Supreme Court upholds St. Albans man's extended murder sentence
CHARLESTON, W.Va. -- A St. Albans man found guilty in the 2010 murder of a North Charleston drug dealer will serve his extended sentence, state Supreme Court justices recently affirmed.
In a weeklong trial in 2012, a Kanawha County jury found Garland Lee Murray guilty of nighttime burglary, kidnapping and first-degree murder.
This case stems from the death of 31-year-old Gregory Poole, who was found dead in a Second Avenue yard with gunshot wounds to the head.
A Kanawha County jury found Murray guilty later that year of being a recidivist. Prosecutors sought action based on the state's "three strikes" rule that allows enhanced sentences for repeat offenders.
According to court records, Murray was sentenced last year to not less than one nor more than 15 years in prison for nighttime burglary, life in prison with the possibility of parole for murder and life in prison for attempted kidnapping.
Court documents state this sentence reflected the enhancement for his previous felony convictions.
In the Dec. 2 memorandum decision, which is an abbreviated decision on the merits, justices affirmed Murray's conviction but noted Murray may still seek remedy for ineffective assistance of counsel in a habeas corpus proceeding.
The high court's ruling states the case began in April 2010 when Murray's brother, Deshawne Taylor, entered the home of Gregory and Ebony Poole. The court document notes at that time, both the Pooles were on supervised release from federal prison for convictions related to the sale of illegal drugs.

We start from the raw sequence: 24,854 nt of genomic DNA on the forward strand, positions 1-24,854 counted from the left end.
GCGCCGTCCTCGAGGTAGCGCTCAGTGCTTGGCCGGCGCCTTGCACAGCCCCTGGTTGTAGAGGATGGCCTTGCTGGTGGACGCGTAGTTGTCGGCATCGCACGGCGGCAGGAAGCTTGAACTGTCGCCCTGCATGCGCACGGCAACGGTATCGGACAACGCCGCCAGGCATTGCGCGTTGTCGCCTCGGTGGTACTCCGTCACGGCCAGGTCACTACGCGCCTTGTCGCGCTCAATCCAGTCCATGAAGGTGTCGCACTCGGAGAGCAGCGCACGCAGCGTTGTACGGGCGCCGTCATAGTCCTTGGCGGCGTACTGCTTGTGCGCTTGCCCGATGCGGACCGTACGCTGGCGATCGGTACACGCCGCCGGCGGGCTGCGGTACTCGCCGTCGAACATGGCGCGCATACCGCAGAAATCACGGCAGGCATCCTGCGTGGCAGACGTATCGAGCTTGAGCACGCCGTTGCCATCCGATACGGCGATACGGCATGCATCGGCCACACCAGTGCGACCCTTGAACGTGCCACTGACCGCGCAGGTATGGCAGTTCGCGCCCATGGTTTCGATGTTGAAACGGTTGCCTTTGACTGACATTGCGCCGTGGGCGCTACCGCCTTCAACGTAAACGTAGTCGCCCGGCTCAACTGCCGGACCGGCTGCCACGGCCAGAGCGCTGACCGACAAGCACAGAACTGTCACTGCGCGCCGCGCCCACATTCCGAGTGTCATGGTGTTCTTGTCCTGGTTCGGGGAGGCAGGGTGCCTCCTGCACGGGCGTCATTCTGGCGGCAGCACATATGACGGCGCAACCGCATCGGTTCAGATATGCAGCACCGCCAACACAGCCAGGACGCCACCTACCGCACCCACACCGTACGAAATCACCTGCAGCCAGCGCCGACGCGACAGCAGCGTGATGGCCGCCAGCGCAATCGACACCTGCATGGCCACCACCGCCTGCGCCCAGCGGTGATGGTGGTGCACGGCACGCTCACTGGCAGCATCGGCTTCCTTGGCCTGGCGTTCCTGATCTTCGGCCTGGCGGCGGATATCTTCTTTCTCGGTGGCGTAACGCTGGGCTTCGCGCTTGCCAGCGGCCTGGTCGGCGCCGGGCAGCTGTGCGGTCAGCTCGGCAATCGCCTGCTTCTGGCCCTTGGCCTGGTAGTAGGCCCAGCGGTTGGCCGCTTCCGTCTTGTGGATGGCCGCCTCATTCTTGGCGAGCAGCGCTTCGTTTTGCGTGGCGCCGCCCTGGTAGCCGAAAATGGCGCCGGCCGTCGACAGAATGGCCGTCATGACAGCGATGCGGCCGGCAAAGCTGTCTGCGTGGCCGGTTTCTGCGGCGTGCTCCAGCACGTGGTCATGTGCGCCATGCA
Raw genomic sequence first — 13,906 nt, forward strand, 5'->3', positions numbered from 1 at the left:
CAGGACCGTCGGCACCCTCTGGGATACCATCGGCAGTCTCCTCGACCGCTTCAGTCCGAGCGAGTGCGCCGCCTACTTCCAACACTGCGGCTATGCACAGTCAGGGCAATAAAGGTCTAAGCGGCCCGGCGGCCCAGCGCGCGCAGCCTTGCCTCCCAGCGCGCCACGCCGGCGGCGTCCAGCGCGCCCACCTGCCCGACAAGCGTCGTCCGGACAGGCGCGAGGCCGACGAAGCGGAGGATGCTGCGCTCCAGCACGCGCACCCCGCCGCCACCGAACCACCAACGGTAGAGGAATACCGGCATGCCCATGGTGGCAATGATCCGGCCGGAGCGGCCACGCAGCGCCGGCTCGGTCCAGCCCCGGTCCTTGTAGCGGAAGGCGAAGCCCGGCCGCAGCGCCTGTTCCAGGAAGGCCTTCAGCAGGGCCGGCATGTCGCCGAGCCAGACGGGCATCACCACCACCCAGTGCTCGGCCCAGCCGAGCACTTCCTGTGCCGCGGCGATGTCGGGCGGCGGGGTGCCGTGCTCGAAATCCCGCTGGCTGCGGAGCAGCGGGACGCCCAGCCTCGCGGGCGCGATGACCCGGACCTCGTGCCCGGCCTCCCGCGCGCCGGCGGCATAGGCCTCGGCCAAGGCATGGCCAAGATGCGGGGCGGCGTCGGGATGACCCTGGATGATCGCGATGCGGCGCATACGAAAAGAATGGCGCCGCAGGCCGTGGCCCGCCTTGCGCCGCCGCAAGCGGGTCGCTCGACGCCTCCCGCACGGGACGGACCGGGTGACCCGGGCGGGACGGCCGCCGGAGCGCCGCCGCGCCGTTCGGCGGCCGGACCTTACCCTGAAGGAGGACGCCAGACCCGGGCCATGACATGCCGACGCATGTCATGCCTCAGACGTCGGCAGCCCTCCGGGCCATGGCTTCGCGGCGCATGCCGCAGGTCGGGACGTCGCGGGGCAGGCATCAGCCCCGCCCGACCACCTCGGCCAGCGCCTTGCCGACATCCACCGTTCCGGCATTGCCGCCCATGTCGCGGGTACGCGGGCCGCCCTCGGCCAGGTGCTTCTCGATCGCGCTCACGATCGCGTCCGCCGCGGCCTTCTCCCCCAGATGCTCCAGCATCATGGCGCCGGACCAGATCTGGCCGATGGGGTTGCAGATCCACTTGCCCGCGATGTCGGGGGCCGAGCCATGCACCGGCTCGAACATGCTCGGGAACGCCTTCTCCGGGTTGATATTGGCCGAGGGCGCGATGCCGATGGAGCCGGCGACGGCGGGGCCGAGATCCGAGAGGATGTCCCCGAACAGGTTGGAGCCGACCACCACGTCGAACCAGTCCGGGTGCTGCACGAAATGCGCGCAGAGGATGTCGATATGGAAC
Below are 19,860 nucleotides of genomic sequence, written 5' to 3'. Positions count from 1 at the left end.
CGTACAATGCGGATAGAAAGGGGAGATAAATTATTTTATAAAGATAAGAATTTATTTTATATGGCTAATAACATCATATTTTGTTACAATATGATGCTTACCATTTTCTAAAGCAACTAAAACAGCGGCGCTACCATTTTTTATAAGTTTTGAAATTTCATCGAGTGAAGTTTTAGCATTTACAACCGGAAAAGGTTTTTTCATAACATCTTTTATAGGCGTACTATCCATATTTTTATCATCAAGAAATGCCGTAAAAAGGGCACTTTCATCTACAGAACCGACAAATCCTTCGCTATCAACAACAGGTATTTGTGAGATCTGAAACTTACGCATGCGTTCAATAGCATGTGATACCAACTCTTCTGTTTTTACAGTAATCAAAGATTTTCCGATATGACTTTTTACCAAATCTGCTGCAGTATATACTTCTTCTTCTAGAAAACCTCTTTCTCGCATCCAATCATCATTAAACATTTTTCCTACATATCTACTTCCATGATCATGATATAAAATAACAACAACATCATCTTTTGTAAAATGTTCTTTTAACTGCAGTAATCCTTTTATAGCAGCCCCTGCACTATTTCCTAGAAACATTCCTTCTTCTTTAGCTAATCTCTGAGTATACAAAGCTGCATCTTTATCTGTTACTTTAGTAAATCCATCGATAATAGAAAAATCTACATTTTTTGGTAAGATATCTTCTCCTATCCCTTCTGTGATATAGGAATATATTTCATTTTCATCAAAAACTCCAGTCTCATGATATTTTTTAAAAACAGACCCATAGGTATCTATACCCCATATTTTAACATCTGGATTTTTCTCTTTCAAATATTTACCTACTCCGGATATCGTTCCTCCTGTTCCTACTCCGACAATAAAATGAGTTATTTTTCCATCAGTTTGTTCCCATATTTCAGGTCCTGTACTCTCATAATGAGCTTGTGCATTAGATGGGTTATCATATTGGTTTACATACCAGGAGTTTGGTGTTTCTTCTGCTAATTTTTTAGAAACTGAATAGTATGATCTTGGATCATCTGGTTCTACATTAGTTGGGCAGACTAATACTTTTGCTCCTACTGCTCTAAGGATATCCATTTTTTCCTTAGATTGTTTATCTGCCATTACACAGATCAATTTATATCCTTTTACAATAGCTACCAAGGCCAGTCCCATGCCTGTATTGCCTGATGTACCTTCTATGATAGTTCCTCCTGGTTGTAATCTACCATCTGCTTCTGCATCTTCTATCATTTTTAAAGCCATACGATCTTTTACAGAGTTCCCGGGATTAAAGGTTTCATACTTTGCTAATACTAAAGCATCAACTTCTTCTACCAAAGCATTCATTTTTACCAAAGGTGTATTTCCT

According to previous reports, testimony revealed Murray and Taylor were the Pooles' drug customers.
The brothers were trying to force the couple to show them their "stash house" where most of the drugs and money were kept."
The memorandum decision says Taylor forced Ebony Poole outside, where she said she saw Murray sitting in the car with Gregory and pointing a gun to his back.
Ebony Poole later escaped and Murray, Taylor and Gregory Poole drove away.
According to the memorandum decision, witnesses said they saw a man chase Gregory Poole and heard gunshots. That morning, Poole was found dead.
Murray and his brother were indicted on 10 counts including two burglary-related counts, one count of first degree murder of Gregory Poole, two counts of attempted kidnapping of both Pooles and five counts related to the manufacture and or intent to deliver illegal drugs, the memorandum decision states.
Taylor pleaded guilty to conspiracy to kidnap.
On appeal, Murray argued the court forced him to have representation when he said he wanted to represent himself. Murray also alleged by doing so, the court forced him to have ineffective counsel.
However, the memorandum decision said immediately after he told the court he would rather represent himself, Murray asked the court to appoint another attorney. The document says when the court denied this request, Murray agreed to give his attorneys another chance.
He also later said issues with his attorneys were resolved and he didn't ask to represent himself again.
As for the ineffective counsel allegation, justices said this should be resolved in a petition for post conviction habeas corpus relief.
Murray also argued the court denied his right to get a witness in his favor. Murray mentioned his brother was on the state's witness list but never was called. His attorneys didn't call his brother.
Justices said Murray's right wasn't violated because his attorneys "made a tactical decision" by not calling him.